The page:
Let [tex]A[/tex], [tex]B[/tex] be sets, [tex]C,D\subset A[/tex] and [tex]f:A\longrightarrow B[/tex] be a function between them. Then [tex]f(C\cap D)=f(C)\cap f(D)[/tex] if and only if [tex]f[/tex] is injective.
Another proposition, that I have proven that for any function [tex]f(C\cap D)\subset f(C)\cap f(D)[/tex], and the definition of injectiveness: f is inyective if [tex]\forall b\in B\mid b=f(x)=f(y)[/tex] for some [tex]x,y\in A[/tex] implies that [tex]x=y[/tex].
The Attempt at a Solution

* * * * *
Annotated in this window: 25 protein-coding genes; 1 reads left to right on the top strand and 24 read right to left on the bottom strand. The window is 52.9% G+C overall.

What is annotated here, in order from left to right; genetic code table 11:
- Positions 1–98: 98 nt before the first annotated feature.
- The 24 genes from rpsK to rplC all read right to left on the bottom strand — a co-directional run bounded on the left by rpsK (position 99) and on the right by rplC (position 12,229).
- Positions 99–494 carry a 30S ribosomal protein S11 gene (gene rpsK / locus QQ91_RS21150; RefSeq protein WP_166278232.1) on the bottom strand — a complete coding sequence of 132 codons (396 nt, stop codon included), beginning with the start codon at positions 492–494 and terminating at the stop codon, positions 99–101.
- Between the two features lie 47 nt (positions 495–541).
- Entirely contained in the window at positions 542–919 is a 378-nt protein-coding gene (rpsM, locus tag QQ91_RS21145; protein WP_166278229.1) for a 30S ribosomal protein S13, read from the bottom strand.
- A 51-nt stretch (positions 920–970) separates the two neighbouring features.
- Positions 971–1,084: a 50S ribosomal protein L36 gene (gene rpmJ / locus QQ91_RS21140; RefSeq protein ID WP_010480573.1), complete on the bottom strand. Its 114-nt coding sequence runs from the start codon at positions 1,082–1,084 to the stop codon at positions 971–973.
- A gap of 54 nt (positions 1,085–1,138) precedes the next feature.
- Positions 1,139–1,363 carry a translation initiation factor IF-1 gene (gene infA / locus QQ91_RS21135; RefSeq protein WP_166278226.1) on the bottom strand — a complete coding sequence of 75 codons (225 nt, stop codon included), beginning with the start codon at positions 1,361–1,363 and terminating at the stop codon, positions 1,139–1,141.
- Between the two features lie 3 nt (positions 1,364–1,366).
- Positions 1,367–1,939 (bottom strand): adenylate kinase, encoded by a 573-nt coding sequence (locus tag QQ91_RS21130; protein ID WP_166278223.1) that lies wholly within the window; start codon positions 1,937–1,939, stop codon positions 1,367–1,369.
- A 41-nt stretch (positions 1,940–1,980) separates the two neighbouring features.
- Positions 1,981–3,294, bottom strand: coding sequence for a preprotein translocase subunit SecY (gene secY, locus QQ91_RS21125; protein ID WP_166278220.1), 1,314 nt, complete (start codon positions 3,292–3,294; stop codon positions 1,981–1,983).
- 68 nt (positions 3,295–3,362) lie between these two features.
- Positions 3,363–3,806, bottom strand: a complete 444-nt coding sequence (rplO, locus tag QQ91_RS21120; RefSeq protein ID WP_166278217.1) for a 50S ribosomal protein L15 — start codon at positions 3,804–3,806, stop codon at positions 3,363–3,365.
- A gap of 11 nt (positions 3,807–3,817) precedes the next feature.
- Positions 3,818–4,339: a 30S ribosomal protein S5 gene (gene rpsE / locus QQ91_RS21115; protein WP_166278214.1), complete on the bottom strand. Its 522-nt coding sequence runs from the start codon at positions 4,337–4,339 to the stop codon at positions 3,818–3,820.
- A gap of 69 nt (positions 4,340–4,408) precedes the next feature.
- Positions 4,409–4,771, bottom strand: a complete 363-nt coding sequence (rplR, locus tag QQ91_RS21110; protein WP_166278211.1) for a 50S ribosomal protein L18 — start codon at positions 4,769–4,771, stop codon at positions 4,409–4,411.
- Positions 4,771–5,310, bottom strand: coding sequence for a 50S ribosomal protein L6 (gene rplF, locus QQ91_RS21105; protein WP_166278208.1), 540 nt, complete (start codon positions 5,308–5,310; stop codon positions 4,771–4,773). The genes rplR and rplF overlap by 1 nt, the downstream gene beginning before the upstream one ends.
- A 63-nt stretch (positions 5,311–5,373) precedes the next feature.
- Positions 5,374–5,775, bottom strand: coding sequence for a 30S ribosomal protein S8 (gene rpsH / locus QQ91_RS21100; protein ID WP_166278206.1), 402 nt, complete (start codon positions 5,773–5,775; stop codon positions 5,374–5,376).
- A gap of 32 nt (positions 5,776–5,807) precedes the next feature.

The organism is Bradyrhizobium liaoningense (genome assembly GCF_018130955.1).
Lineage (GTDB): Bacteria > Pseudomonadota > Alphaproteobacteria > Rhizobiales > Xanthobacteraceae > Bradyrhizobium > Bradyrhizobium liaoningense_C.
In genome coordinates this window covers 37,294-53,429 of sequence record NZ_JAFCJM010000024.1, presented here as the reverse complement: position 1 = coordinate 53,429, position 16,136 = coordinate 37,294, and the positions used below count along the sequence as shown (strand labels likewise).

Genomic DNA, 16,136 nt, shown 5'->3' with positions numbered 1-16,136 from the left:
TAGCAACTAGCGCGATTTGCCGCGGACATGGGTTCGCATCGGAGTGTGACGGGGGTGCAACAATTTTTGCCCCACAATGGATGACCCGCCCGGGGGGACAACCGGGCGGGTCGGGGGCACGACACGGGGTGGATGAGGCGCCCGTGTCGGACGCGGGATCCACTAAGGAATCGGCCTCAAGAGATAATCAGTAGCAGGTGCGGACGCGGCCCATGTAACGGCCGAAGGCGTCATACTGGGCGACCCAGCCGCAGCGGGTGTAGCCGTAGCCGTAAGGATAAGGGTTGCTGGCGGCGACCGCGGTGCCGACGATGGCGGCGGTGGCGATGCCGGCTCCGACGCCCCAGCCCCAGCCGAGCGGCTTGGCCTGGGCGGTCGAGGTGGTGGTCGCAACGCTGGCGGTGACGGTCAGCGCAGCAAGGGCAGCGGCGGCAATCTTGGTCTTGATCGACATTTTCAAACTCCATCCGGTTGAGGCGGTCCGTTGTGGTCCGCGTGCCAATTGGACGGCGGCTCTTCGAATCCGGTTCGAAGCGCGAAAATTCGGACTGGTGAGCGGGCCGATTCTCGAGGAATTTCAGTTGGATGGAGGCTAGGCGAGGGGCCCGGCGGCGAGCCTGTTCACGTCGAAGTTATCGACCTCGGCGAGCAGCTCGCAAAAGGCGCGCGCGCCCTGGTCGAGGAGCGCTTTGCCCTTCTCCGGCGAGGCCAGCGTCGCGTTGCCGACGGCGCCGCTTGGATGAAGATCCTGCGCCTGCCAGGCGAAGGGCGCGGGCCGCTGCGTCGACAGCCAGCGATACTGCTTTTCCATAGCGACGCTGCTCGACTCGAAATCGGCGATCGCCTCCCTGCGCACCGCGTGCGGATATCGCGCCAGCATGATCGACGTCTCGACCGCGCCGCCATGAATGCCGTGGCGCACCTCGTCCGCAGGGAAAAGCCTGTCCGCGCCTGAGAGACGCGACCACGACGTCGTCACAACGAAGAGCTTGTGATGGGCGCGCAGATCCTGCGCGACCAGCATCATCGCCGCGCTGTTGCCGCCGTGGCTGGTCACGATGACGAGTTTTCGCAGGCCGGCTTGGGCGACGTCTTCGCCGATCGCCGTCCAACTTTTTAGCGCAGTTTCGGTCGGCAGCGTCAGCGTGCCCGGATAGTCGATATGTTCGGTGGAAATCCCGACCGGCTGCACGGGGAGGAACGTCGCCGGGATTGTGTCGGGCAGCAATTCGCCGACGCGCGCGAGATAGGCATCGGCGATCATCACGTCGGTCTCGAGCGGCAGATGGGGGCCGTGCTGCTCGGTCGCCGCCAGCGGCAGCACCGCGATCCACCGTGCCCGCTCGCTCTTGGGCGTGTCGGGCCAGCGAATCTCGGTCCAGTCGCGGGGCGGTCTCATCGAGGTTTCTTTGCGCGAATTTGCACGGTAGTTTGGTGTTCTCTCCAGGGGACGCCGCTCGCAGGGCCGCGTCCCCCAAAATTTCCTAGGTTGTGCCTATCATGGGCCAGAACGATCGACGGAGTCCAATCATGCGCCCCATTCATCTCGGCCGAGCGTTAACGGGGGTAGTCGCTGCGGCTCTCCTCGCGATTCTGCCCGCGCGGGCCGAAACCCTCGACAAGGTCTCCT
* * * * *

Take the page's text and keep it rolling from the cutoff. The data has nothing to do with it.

If we suppose the injectiveness is trivial to get the equality. But for the other direction I get stuck in what way to use the equality of images to get inyection. I can't see how to make a proof, in fact I can't associate the equality with the fact that there must be a unique preimage for every [tex]b\in B[/tex].